And this is exactly where I find a conundrum in showing off our decor for broader audiences outside of the home–is our act of worship still sincere, will our good deed still be accepted, and is our spiritual state still pure? I’m not even beginning to broach the topic of social media usage in general and what are healthy ways to interact with it–I’m simply concerned with keeping any good deed we might be engaging in a “good” deed after all.  

The Prophet ﷺ said, “He who lets the people hear of his good deeds intentionally, to win their praise, Allah will let the people know his real intention (on the Day of Resurrection), and he who does good things in public to show off and win the praise of the people, Allah will disclose his real intention (and humiliate him).

حَدَّثَنَا مُسَدَّدٌ، حَدَّثَنَا يَحْيَى، عَنْ سُفْيَانَ، حَدَّثَنِي سَلَمَةُ بْنُ كُهَيْلٍ،‏.‏ وَحَدَّثَنَا أَبُو نُعَيْمٍ، حَدَّثَنَا سُفْيَانُ، عَنْ سَلَمَةَ، قَالَ سَمِعْتُ جُنْدَبًا، يَقُولُ قَالَ النَّبِيُّ صلى الله عليه وسلم وَلَمْ أَسْمَعْ أَحَدًا يَقُولُ قَالَ النَّبِيُّ صلى الله عليه وسلم غَيْرَهُ فَدَنَوْتُ مِنْهُ فَسَمِعْتُهُ يَقُولُ قَالَ النَّبِيُّ صلى الله عليه وسلم ‏ “‏ مَنْ سَمَّعَ سَمَّعَ اللَّهُ بِهِ، وَمَنْ يُرَائِي يُرَائِي اللَّهُ بِهِ ‏”‏‏.‏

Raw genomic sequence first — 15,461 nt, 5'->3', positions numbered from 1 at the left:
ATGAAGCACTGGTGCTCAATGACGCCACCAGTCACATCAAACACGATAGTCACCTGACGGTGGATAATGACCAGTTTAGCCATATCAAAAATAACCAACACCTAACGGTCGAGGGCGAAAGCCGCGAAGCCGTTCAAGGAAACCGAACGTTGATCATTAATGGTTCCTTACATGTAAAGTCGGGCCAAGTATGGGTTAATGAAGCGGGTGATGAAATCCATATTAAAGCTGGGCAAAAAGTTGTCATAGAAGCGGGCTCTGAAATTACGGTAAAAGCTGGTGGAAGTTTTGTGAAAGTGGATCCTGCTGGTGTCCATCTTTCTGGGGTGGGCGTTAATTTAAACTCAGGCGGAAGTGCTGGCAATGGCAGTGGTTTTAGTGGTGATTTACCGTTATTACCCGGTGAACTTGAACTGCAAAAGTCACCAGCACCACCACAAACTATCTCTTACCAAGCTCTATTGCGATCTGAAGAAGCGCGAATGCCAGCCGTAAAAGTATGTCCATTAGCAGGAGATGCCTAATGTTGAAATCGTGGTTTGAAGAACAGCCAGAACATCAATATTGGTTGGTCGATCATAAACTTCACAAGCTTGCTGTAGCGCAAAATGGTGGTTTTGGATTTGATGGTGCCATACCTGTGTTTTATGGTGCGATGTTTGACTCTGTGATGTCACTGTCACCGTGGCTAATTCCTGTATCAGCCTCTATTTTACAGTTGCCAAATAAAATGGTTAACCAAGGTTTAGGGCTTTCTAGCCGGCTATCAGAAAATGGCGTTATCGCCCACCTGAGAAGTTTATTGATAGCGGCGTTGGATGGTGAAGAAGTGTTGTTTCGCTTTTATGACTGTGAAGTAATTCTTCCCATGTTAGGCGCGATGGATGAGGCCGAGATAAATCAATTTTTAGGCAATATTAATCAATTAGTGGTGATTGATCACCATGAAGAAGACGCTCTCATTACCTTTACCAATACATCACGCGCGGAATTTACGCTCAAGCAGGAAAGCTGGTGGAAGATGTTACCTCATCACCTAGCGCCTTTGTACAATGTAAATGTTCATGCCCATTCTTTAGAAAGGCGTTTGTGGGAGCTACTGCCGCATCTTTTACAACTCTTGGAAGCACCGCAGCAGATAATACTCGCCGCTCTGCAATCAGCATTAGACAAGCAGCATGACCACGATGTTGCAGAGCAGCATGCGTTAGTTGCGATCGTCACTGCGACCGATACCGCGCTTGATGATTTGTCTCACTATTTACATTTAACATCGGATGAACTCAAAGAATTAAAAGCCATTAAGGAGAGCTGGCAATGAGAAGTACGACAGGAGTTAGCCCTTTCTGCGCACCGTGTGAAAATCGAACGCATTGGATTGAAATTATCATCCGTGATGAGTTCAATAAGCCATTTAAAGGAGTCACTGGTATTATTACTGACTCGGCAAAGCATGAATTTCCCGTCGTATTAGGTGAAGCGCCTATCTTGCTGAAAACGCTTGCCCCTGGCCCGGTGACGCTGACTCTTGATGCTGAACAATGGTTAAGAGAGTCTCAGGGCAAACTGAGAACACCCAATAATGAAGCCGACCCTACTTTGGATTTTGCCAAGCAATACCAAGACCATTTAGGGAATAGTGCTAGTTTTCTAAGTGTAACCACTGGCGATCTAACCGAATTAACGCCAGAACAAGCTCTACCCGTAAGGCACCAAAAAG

We’re generally encouraged to keep our good deeds secret and private and inviting a non-intended audience into our homes with pictures and videos seems to go directly against that principle. There is a fine line between sharing how we’ve decorated our homes with others in an encouraging way to them that does not push us towards a culture of unhealthy peer pressure or competition, just like there is a fine line between sharing how we’ve decorated in a way that does not compromise the validity of our potentially good and rewardable deed. (We’ll leave decorating for Ramadan or Eid parties for another day.)     


Feature image used with permission from With a Spin.

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Alhamdulillah, we're at 900 supporters. Help us get to 1000 supporters before 2020 ends. All it takes is a small gift from a reader like you to keep us going, for just $2 / month.

The Prophet (SAW) has taught us the best of deeds are those that done consistently, even if they are small. Click here to support MuslimMatters with a monthly donation of $2 per month. Set it and collect blessings from Allah (swt) for the khayr you're supporting without thinking about it.

Meena is a high school English teacher, DIY enthusiast, wife, and new mom. She loves working with Muslim youth and is interested in literature, arts, and culture. She studied Comparative Literature and Creative Writing at the University of California, Irvine, briefly dabbled in Classical Arabic studies in the US, and has a Master’s in Education from the University of Illinois at Urbana-Champaign.